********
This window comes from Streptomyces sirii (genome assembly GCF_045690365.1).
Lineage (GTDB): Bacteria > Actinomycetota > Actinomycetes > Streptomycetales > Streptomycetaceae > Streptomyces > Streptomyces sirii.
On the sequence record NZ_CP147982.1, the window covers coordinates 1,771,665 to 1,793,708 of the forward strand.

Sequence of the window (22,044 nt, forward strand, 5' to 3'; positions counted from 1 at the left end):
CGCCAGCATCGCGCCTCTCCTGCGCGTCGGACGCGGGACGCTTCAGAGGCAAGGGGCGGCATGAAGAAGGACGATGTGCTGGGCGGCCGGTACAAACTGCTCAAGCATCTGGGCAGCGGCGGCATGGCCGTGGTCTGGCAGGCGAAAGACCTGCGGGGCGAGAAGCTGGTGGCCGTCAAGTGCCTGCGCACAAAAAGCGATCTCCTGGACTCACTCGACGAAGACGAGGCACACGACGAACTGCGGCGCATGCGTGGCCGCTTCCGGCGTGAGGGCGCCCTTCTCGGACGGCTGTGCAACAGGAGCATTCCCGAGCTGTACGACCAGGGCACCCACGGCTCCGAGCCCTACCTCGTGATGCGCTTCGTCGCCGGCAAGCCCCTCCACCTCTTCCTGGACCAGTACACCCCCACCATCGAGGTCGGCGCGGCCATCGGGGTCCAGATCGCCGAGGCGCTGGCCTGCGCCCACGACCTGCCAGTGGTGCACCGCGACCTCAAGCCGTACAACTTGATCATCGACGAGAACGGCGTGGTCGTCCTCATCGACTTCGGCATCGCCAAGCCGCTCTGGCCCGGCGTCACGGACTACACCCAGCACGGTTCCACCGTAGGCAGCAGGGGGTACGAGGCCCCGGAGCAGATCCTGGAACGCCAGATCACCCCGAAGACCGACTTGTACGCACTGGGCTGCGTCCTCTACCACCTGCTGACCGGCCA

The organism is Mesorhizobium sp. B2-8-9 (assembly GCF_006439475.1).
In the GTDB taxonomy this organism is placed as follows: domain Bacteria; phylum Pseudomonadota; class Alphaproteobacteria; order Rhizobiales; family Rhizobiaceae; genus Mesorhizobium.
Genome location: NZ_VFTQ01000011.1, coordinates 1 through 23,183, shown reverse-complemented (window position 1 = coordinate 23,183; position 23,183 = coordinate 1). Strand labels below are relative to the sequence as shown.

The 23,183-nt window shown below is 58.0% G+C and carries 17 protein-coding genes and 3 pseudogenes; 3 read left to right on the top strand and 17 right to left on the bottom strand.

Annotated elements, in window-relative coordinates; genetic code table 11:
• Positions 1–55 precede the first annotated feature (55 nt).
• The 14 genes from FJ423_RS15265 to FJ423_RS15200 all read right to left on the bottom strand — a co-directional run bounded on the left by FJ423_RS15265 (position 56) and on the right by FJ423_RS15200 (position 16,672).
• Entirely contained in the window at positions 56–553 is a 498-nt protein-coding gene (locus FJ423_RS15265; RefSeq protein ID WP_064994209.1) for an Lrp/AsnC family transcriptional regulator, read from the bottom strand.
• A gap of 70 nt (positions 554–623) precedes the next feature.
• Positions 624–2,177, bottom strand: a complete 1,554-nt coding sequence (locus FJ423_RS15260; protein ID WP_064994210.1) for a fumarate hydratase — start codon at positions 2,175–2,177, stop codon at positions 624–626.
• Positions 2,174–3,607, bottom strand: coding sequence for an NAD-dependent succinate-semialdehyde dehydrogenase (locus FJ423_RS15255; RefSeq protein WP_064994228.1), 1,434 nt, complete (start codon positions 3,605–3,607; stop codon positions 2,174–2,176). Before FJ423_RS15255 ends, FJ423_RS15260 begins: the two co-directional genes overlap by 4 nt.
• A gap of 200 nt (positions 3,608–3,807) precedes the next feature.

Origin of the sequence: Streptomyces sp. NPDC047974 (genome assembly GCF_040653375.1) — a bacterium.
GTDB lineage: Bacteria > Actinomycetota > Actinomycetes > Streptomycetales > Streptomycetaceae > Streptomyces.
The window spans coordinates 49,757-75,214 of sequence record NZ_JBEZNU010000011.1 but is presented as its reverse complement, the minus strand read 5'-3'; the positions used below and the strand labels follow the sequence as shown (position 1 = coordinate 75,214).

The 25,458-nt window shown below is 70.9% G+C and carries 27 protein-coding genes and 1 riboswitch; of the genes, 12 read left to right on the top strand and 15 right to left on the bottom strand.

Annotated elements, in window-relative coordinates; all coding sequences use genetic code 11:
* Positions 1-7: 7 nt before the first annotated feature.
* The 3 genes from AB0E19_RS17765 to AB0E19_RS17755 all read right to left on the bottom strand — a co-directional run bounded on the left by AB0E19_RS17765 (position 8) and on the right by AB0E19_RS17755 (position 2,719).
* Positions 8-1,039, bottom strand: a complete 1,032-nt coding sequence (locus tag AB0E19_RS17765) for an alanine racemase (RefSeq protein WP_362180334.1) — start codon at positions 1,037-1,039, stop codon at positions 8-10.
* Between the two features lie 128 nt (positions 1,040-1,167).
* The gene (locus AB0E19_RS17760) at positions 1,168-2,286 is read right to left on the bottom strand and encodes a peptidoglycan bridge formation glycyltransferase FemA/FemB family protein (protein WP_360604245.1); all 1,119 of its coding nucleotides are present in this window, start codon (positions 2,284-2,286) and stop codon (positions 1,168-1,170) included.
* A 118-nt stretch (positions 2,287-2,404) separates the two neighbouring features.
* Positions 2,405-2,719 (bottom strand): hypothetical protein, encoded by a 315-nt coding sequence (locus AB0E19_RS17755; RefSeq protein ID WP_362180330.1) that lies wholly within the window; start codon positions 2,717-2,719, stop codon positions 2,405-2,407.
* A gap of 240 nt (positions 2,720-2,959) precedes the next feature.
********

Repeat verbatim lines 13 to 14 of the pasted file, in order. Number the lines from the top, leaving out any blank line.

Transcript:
• Entirely contained in the window at positions 56–553 is a 498-nt protein-coding gene (locus FJ423_RS15265; RefSeq protein ID WP_064994209.1) for an Lrp/AsnC family transcriptional regulator, read from the bottom strand.
• A gap of 70 nt (positions 554–623) precedes the next feature.